It has been a good week for Anfernees as Anfernee Simons declared for the 2018 NBA draft just days after Anfernee Hardaway was named the Memphis head coach. Simons’ parents were avid Orlando Magic fans, and named their son after Penny. Simons knows Hardaway more for his signature Foamposite shoes than his playing days given Hardaway’s best basketball occurred before he was born.
During a basketball tournament last fall, my phone began buzzing as news broke that a high schooler could enter the 2018 NBA Draft. The 2005 draft was the last class to feature true high school players, and Anfernee Simons is in a different situation than the high school-to-pros era we grew accustomed to seeing over a decade ago. In a November 2017 interview with ESPN’s Jonathan Givony, Simons admitted he was considering entering the NBA draft, which caused a ripple effect throughout the basketball community.
Simons’ situation shows the NBA is at a crossroad with both high school and college basketball. So much so, NBA commissioner Adam Silver is exploring the idea of creating an “alternate path to the NBA” per ESPN’s Brian Windhorst.
A plan is expected to include the NBA starting relationships with elite teenagers while they are in high school, providing skills to help them develop both on and off the court. It would ultimately open an alternate path to the NBA besides playing in college and a way 18-year-olds could earn a meaningful salary either from NBA teams or as part of an enhanced option in the developmental G League, sources said.
While this may the future for high school basketball, this is not the world Simons lives in, and Simons decided to declare for the draft with his name firmly in the first round discussion. Simons is projected to go No. 16 in Heavy’s latest NBA mock draft, while he is No. 19 in ESPN’s mock draft.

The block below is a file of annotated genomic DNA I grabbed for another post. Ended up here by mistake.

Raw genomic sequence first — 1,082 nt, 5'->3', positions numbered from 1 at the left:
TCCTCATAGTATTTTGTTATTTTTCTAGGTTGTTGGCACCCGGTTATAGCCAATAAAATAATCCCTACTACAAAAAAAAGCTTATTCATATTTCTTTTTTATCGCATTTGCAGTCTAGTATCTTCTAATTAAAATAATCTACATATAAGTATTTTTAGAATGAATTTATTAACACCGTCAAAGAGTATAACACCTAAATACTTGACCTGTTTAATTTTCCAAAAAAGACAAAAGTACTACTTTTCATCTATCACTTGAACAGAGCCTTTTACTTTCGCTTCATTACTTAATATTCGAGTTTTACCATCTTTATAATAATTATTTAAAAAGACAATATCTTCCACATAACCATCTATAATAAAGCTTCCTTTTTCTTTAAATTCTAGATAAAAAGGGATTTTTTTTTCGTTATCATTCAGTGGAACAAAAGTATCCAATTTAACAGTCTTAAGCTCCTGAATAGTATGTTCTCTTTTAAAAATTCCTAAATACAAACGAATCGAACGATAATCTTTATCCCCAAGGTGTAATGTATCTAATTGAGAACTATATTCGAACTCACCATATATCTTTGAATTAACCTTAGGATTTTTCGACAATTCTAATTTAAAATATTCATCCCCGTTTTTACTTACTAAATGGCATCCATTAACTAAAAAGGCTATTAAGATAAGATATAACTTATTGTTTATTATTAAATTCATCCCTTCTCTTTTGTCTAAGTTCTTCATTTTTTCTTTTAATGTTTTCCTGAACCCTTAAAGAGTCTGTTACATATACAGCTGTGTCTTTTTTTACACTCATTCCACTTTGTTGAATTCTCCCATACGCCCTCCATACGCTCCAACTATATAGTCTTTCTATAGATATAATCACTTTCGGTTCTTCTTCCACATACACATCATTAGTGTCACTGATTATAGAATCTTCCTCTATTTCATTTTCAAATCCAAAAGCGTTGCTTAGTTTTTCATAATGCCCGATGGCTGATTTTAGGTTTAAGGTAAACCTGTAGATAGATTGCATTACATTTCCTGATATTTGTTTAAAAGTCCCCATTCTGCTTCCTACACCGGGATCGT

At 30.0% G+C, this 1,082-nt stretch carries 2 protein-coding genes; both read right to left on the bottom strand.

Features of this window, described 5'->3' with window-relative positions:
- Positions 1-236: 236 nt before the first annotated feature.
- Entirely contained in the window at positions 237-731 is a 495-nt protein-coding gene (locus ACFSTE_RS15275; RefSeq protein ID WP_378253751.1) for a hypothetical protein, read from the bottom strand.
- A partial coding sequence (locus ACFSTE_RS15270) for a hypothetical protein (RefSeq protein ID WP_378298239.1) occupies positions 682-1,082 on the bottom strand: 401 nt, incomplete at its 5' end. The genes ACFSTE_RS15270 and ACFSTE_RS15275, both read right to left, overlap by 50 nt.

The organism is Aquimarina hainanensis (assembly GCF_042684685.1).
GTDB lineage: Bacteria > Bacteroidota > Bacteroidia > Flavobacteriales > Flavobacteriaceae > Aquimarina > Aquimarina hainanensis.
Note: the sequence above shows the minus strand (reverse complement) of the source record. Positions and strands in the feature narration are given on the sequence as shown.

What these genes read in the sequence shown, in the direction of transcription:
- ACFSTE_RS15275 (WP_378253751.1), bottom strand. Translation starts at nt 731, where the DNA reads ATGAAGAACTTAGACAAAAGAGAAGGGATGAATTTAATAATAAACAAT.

How can Simons declare for the NBA draft? Players are eligible under two conditions: they are at least 19 years old and a year removed from high school. Simons graduated from Edgewater, an Orlando high school, and enrolled at IMG Academy to play on the post-graduate team during his gap year. Simons will turn 19 just a few weeks before the draft fulfilling both requirements.
Knowing very little about Simons, I went down to Bradenton, Florida to meet the player who had become the talk of hoop heads across the country, and see him play for myself.
Here’s what I found out.
Why the NBA Is Looking to Change the Future of High School Basketball
Lil’ Penny was created by Nike during the 1990’s to be the hype man for the NBA player who was not keen on talking up his accomplishments. Like his namesake, Simons is soft-spoken, and far from effervescent when describing himself. It is worth noting Simons was teammates with Jayden Hardaway, Penny’s son, at IMG Academy. Upon meeting Simons, I immediately remembered how people described Tracy McGrady during his early years, calm and soft-spoken. On the court, Simons is cold-blooded, and unlikely to show much emotion even if he just dunked on an entire team.
“[I’m an] aggressive scorer who can also pass a little bit,” Simons noted when asked to describe his game. “I can use my scoring abilities to my advantage to be able to pass.”
After the ball is tipped, there is no timidity from Simons. During the game I watched, Simons wanted to dunk everything, looking to use his athleticism to challenge defenders inside the paint. Simons jumper was also on point, something he has been working on after recovering from a hand injury. When the lights turned on, Simons showed aggressiveness, and a desire to play defense.